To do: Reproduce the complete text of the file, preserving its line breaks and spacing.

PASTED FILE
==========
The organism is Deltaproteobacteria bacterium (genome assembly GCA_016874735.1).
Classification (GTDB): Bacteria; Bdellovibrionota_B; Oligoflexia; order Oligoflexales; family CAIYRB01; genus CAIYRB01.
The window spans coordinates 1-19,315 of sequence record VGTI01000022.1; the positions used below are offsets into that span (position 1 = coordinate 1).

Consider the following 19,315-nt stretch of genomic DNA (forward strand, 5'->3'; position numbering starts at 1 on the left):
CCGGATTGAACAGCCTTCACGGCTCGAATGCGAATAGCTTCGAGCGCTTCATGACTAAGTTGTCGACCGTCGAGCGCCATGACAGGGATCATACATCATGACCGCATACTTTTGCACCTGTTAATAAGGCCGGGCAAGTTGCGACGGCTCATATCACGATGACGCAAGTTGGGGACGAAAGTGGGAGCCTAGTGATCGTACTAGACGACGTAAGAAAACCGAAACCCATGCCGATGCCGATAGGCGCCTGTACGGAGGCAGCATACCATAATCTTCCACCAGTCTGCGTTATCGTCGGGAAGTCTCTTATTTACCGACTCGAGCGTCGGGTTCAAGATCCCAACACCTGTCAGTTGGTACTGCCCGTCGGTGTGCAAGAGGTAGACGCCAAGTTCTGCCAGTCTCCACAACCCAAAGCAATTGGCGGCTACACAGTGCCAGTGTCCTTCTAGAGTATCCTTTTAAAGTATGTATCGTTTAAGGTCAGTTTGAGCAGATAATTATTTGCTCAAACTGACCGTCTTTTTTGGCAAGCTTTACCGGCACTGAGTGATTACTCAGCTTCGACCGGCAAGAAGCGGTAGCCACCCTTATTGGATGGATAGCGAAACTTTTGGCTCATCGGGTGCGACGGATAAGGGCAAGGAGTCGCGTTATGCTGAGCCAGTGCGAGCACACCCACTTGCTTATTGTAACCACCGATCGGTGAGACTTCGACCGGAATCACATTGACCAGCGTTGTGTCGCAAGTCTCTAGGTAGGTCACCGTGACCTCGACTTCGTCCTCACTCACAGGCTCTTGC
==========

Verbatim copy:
The organism is Deltaproteobacteria bacterium (genome assembly GCA_016874735.1).
Classification (GTDB): Bacteria; Bdellovibrionota_B; Oligoflexia; order Oligoflexales; family CAIYRB01; genus CAIYRB01.
The window spans coordinates 1-19,315 of sequence record VGTI01000022.1; the positions used below are offsets into that span (position 1 = coordinate 1).

Consider the following 19,315-nt stretch of genomic DNA (forward strand, 5'->3'; position numbering starts at 1 on the left):
CCGGATTGAACAGCCTTCACGGCTCGAATGCGAATAGCTTCGAGCGCTTCATGACTAAGTTGTCGACCGTCGAGCGCCATGACAGGGATCATACATCATGACCGCATACTTTTGCACCTGTTAATAAGGCCGGGCAAGTTGCGACGGCTCATATCACGATGACGCAAGTTGGGGACGAAAGTGGGAGCCTAGTGATCGTACTAGACGACGTAAGAAAACCGAAACCCATGCCGATGCCGATAGGCGCCTGTACGGAGGCAGCATACCATAATCTTCCACCAGTCTGCGTTATCGTCGGGAAGTCTCTTATTTACCGACTCGAGCGTCGGGTTCAAGATCCCAACACCTGTCAGTTGGTACTGCCCGTCGGTGTGCAAGAGGTAGACGCCAAGTTCTGCCAGTCTCCACAACCCAAAGCAATTGGCGGCTACACAGTGCCAGTGTCCTTCTAGAGTATCCTTTTAAAGTATGTATCGTTTAAGGTCAGTTTGAGCAGATAATTATTTGCTCAAACTGACCGTCTTTTTTGGCAAGCTTTACCGGCACTGAGTGATTACTCAGCTTCGACCGGCAAGAAGCGGTAGCCACCCTTATTGGATGGATAGCGAAACTTTTGGCTCATCGGGTGCGACGGATAAGGGCAAGGAGTCGCGTTATGCTGAGCCAGTGCGAGCACACCCACTTGCTTATTGTAACCACCGATCGGTGAGACTTCGACCGGAATCACATTGACCAGCGTTGTGTCGCAAGTCTCTAGGTAGGTCACCGTGACCTCGACTTCGTCCTCACTCACAGGCTCTTGC